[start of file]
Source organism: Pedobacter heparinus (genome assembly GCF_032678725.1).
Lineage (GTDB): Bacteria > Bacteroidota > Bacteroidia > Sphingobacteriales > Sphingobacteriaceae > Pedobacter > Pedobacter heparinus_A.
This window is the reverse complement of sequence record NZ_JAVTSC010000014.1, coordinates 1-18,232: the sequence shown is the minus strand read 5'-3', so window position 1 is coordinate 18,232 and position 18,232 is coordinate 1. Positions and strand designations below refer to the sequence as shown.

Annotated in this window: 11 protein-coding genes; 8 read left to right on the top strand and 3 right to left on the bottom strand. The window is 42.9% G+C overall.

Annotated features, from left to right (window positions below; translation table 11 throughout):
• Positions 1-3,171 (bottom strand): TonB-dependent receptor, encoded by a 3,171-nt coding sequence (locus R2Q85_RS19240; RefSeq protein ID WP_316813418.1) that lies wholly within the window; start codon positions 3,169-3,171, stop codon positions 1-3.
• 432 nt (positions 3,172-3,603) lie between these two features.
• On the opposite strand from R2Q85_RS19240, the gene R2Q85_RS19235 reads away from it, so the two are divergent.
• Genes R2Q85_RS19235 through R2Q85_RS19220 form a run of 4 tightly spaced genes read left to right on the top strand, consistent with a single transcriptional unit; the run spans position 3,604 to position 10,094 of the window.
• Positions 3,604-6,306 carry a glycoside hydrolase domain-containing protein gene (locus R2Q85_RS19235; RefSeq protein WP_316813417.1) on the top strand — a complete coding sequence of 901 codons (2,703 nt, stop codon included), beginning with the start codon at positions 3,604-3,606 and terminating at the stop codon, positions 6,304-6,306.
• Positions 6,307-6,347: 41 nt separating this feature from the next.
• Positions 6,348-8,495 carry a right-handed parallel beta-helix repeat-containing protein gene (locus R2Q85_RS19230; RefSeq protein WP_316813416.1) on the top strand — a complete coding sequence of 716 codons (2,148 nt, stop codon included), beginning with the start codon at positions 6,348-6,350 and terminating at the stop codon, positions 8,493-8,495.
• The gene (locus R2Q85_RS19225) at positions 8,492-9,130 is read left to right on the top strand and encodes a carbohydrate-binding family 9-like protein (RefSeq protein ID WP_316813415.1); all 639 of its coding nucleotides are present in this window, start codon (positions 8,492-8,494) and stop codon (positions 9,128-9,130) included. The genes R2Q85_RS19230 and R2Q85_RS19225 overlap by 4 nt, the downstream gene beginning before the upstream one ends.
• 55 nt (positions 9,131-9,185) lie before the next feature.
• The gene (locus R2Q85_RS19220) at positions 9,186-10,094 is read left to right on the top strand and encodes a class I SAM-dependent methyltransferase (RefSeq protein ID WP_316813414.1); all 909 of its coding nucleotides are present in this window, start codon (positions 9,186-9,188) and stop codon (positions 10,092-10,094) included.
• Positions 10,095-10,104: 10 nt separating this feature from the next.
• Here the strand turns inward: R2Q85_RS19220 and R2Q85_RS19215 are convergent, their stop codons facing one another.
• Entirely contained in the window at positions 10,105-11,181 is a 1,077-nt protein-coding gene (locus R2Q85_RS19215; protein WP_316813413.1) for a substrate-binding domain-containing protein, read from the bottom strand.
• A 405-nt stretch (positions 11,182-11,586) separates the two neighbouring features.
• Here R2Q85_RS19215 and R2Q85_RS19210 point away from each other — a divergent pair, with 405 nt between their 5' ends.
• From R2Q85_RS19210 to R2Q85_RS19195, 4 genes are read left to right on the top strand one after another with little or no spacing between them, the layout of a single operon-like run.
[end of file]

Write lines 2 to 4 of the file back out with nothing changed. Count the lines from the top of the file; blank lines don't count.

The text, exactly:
Lineage (GTDB): Bacteria > Bacteroidota > Bacteroidia > Sphingobacteriales > Sphingobacteriaceae > Pedobacter > Pedobacter heparinus_A.
This window is the reverse complement of sequence record NZ_JAVTSC010000014.1, coordinates 1-18,232: the sequence shown is the minus strand read 5'-3', so window position 1 is coordinate 18,232 and position 18,232 is coordinate 1. Positions and strand designations below refer to the sequence as shown.

Annotated in this window: 11 protein-coding genes; 8 read left to right on the top strand and 3 right to left on the bottom strand. The window is 42.9% G+C overall.